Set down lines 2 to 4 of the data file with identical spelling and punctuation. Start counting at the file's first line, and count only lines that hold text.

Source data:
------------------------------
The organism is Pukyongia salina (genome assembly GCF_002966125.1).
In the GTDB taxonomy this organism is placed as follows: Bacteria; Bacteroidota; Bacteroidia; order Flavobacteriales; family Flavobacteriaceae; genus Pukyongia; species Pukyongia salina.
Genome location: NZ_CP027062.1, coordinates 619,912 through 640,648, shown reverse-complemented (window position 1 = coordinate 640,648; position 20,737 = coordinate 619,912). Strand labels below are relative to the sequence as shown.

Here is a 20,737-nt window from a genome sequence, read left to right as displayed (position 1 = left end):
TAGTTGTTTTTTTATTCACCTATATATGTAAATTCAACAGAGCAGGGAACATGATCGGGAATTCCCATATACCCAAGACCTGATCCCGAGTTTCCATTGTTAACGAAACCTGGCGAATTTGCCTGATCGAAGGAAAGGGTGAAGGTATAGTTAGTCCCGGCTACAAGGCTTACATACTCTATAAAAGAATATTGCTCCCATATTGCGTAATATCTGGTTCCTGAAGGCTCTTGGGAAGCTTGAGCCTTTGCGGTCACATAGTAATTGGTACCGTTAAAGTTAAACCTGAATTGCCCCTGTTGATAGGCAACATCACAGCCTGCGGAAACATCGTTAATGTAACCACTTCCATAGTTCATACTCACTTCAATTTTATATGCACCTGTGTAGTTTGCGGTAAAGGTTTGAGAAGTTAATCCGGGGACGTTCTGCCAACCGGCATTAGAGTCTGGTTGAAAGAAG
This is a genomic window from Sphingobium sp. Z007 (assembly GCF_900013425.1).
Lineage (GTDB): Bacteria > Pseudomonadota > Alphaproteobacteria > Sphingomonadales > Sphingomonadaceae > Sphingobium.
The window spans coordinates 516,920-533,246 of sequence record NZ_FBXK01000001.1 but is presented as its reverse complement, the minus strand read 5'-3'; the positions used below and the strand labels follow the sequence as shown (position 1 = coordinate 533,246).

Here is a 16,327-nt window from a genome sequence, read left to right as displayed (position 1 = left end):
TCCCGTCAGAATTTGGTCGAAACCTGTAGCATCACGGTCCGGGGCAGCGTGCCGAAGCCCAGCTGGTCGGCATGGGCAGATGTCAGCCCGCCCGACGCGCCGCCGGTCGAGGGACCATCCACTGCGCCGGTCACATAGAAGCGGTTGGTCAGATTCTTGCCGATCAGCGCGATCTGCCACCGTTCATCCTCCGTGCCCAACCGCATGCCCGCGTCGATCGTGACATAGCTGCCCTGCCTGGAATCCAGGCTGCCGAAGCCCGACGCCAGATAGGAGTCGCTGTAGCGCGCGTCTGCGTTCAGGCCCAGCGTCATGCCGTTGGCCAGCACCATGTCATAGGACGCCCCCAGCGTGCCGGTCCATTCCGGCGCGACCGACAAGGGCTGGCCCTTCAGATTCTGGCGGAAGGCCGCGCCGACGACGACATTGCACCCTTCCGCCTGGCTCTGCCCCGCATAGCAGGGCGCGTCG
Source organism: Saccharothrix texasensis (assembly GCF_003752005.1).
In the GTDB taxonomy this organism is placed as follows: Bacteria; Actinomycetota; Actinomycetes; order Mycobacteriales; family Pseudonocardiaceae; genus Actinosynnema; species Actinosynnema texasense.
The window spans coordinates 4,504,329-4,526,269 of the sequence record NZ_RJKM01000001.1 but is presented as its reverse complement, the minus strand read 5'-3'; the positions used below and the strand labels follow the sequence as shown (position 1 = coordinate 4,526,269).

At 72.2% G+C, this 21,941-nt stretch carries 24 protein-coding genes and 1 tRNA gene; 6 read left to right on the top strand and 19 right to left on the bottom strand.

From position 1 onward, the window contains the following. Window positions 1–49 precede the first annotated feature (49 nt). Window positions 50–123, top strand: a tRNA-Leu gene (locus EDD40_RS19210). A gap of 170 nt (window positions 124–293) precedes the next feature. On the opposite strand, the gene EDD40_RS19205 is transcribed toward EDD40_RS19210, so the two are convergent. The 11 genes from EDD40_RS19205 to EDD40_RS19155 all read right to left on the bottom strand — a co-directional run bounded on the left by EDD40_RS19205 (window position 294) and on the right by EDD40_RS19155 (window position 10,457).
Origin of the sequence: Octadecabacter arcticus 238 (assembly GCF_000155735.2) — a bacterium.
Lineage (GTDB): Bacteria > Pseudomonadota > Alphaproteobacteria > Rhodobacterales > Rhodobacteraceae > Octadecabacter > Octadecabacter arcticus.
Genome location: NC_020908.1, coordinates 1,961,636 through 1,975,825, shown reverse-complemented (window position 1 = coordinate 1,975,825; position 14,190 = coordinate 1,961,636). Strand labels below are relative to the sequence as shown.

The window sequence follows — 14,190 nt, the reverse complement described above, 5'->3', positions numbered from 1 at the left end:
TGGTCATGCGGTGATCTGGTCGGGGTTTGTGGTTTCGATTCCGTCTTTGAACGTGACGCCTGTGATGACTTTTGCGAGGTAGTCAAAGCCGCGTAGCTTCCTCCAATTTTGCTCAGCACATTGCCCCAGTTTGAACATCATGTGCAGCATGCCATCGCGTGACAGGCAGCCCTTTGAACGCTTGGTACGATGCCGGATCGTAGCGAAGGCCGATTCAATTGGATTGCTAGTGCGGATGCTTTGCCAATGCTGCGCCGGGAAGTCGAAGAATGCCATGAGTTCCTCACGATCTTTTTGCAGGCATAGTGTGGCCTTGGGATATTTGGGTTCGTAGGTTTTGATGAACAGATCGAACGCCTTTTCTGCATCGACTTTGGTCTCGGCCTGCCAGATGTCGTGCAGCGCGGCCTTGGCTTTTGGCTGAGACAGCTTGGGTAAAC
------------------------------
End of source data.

In the GTDB taxonomy this organism is placed as follows: Bacteria; Bacteroidota; Bacteroidia; order Flavobacteriales; family Flavobacteriaceae; genus Pukyongia; species Pukyongia salina.
Genome location: NZ_CP027062.1, coordinates 619,912 through 640,648, shown reverse-complemented (window position 1 = coordinate 640,648; position 20,737 = coordinate 619,912). Strand labels below are relative to the sequence as shown.

Here is a 20,737-nt window from a genome sequence, read left to right as displayed (position 1 = left end):